How to talk about Nightwing #87? It’s one of those comics that is so different, there aren’t even the words to begin discussing it. From the very start, writer Tom Taylor, artist Bruno Redondo, colorist Adriano Lucas, and letterer Wes Abbott make it clear that they are breaking the mold. For one thing, Taylor and Redondo aren’t credited as writer and artist. They’re both billed as “Storytellers.” It’s a seemingly small detail that represents how much we need new vocabulary to even discuss this incredible issue from DC Comics.
Writing & Art
Nightwing #87 is one continuous image. In the past, Redondo has shown the trajectory of Nightwing’s leaps and bounds through the air in a single panel by drawing Nightwing’s figure at each point of the jump. This is how the whole of Nightwing #87 is done. We see Dick Grayson clambering across the page, almost like he’s chasing himself. And Taylor makes a point of taking a backseat in this issue. The script isn’t text heavy, the narrative beats are very simple. Because anything more than a chase across town threatens to bog down this issue with unnecessary details, slowing the reader down when the action ought to be moving at breakneck speed.
Yet, Taylor manages to find some truly emotional beats in the chaos. He straddles that line of “too much” and “too little” brilliantly. We get just enough from the script, not feeling like the art is the sole purpose of this issue. And Redondo does the same thing. It’s not just Nightwing’s trail through town that matters on each page. Redondo’s figures are dynamic and the chase is enthralling, but the context of each scene is just as charming. Redondo places nods to all kinds of things around each page. He also uses depth to allow the reader to take in the whole scene, rather than laser focusing on Nightwing. When Nightwing drives across a bridge, he’s a small figure on the page. Redondo brings our attention to the cityscape around him, giving us a second to marvel at its beauty.
Lucas, in previous issues, has already shown his brilliant ability to make us feel time passing. To do a fade from late afternoon to early evening in a single image, though? Now, that’s impressive. The transition is seamless. Lucas allows the soft lighting of streetlights to blur the lines between one page and the next. That way, each page can get progressively darker. But Lucas also gives Bludhaven’s many streets a sense of character. The dimly lit bridge is a completely different landscape to the shining fluorescent lights found in Bludhaven’s fast food joint, Tolay Away. Ultimately, Lucas grounds us in the timing of this chase across town. But he also helps us to feel the spirit of the city Nightwing is zipping through.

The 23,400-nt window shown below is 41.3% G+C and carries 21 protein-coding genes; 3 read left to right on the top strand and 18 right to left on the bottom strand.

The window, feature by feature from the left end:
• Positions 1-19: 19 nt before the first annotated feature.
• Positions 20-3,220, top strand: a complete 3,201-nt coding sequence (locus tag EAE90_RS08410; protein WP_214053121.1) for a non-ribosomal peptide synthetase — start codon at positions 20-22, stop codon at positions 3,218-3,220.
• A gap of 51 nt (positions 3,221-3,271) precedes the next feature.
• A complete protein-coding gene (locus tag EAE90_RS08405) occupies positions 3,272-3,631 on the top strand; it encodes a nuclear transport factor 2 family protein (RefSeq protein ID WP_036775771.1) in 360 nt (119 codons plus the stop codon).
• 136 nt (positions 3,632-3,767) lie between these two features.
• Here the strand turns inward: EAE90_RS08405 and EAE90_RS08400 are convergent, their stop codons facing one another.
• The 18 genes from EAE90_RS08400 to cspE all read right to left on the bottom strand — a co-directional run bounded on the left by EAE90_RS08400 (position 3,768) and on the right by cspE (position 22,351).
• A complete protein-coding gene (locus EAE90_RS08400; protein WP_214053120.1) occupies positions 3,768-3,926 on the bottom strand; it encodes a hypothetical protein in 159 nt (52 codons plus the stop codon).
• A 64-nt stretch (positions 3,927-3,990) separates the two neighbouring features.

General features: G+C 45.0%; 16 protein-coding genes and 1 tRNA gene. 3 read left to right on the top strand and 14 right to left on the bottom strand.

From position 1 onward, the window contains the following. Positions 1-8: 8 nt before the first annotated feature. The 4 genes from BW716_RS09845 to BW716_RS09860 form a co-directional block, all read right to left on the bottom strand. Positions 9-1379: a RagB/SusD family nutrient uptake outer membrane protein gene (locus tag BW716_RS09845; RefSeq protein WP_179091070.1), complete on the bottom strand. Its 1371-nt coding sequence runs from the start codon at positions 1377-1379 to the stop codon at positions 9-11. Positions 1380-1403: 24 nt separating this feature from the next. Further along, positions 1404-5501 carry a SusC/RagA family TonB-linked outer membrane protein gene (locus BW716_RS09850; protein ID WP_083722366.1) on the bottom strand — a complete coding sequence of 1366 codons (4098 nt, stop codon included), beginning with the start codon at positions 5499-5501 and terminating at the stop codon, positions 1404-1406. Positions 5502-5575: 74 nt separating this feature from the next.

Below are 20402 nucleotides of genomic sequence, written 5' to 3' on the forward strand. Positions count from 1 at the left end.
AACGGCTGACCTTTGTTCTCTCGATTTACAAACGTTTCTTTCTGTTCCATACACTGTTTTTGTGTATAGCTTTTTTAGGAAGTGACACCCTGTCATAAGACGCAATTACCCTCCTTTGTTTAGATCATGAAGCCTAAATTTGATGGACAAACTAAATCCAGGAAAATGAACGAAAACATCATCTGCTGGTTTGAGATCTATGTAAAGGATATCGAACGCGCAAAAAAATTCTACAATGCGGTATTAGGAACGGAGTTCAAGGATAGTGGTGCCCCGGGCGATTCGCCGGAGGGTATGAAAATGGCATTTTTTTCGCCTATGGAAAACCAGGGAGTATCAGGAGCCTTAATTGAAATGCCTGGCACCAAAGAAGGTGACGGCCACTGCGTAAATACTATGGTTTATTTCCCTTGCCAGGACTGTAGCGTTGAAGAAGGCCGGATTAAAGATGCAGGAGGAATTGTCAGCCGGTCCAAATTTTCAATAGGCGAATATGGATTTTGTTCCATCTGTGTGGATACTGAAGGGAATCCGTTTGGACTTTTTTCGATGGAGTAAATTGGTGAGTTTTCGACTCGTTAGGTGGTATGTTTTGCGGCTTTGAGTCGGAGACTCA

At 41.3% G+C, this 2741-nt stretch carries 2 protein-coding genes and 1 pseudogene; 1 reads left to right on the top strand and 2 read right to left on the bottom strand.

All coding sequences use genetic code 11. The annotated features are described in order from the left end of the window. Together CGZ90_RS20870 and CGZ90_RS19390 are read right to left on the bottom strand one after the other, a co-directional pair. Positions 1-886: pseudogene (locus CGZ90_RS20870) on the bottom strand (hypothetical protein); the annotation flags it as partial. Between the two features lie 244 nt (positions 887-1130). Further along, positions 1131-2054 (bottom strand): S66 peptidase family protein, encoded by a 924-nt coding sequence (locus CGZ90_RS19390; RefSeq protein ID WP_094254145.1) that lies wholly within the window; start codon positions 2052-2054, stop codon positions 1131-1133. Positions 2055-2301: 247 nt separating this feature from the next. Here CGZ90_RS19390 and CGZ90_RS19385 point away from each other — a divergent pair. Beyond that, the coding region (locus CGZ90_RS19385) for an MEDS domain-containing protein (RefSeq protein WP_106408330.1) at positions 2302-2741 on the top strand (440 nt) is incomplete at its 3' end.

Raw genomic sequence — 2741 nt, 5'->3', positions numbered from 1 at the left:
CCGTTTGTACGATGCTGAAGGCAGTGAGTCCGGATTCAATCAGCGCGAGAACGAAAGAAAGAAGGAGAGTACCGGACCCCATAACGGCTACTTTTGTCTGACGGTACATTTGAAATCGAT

Just as Redondo marks Nightwing’s trajectory through this comic, Abbott marks ours. He guides us from building to building, placing word balloons and caption boxes close to the action. But it’s his sound effects that are truly remarkable. When Nightwing speeds off on a motorcycle across a bridge in the background, the noise of the bike’s motor disappears behind a corner, then reappears in the background of the scene. With this, Abbott gives us a sense of the depth of the scene. And later, when another character joins Nightwing in his chase, we begin following both their trajectories through a building. The sound effects of them beating up the bad guys trace two lines, but the lettering for each character remains relatively the same. Nightwing’s letters are blue and yellow, while the other character’s are white and black. Abbott brings order to what could have been a really confusing scene.
DC Comics’ Nightwing #87 is fresh and brilliant. With their “one uninterrupted image” approach, this creative team could have made this issue seem empty and gimmicky. But instead, they bring just the right amount of story and emotion to an action-filled race across the page. It’s fun and truly, truly impressive. Pick up Nightwing #87, out from DC Comics December 21st, at a comic shop near you!